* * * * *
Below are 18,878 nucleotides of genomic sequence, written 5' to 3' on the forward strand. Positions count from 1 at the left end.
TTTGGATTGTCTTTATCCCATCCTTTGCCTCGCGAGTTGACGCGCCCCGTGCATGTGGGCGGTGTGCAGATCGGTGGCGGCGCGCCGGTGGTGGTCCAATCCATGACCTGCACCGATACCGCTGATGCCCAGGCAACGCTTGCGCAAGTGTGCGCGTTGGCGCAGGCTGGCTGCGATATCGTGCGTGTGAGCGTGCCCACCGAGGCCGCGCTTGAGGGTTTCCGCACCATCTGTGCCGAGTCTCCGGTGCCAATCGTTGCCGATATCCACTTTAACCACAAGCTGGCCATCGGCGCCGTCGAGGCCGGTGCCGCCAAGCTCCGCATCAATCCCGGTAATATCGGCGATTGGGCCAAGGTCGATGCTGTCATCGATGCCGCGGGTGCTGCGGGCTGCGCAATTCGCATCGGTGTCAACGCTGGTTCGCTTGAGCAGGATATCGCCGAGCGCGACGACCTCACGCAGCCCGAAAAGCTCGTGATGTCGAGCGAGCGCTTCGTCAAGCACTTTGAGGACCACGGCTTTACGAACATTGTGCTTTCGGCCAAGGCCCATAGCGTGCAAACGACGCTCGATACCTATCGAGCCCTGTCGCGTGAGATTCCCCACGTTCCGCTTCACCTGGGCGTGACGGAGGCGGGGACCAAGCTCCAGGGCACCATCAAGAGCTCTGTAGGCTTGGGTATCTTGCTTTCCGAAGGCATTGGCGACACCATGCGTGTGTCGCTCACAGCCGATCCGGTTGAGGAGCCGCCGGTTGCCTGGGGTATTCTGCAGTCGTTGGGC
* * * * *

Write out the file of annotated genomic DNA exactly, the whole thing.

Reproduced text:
Below are 18,878 nucleotides of genomic sequence, written 5' to 3' on the forward strand. Positions count from 1 at the left end.
TTTGGATTGTCTTTATCCCATCCTTTGCCTCGCGAGTTGACGCGCCCCGTGCATGTGGGCGGTGTGCAGATCGGTGGCGGCGCGCCGGTGGTGGTCCAATCCATGACCTGCACCGATACCGCTGATGCCCAGGCAACGCTTGCGCAAGTGTGCGCGTTGGCGCAGGCTGGCTGCGATATCGTGCGTGTGAGCGTGCCCACCGAGGCCGCGCTTGAGGGTTTCCGCACCATCTGTGCCGAGTCTCCGGTGCCAATCGTTGCCGATATCCACTTTAACCACAAGCTGGCCATCGGCGCCGTCGAGGCCGGTGCCGCCAAGCTCCGCATCAATCCCGGTAATATCGGCGATTGGGCCAAGGTCGATGCTGTCATCGATGCCGCGGGTGCTGCGGGCTGCGCAATTCGCATCGGTGTCAACGCTGGTTCGCTTGAGCAGGATATCGCCGAGCGCGACGACCTCACGCAGCCCGAAAAGCTCGTGATGTCGAGCGAGCGCTTCGTCAAGCACTTTGAGGACCACGGCTTTACGAACATTGTGCTTTCGGCCAAGGCCCATAGCGTGCAAACGACGCTCGATACCTATCGAGCCCTGTCGCGTGAGATTCCCCACGTTCCGCTTCACCTGGGCGTGACGGAGGCGGGGACCAAGCTCCAGGGCACCATCAAGAGCTCTGTAGGCTTGGGTATCTTGCTTTCCGAAGGCATTGGCGACACCATGCGTGTGTCGCTCACAGCCGATCCGGTTGAGGAGCCGCCGGTTGCCTGGGGTATTCTGCAGTCGTTGGGC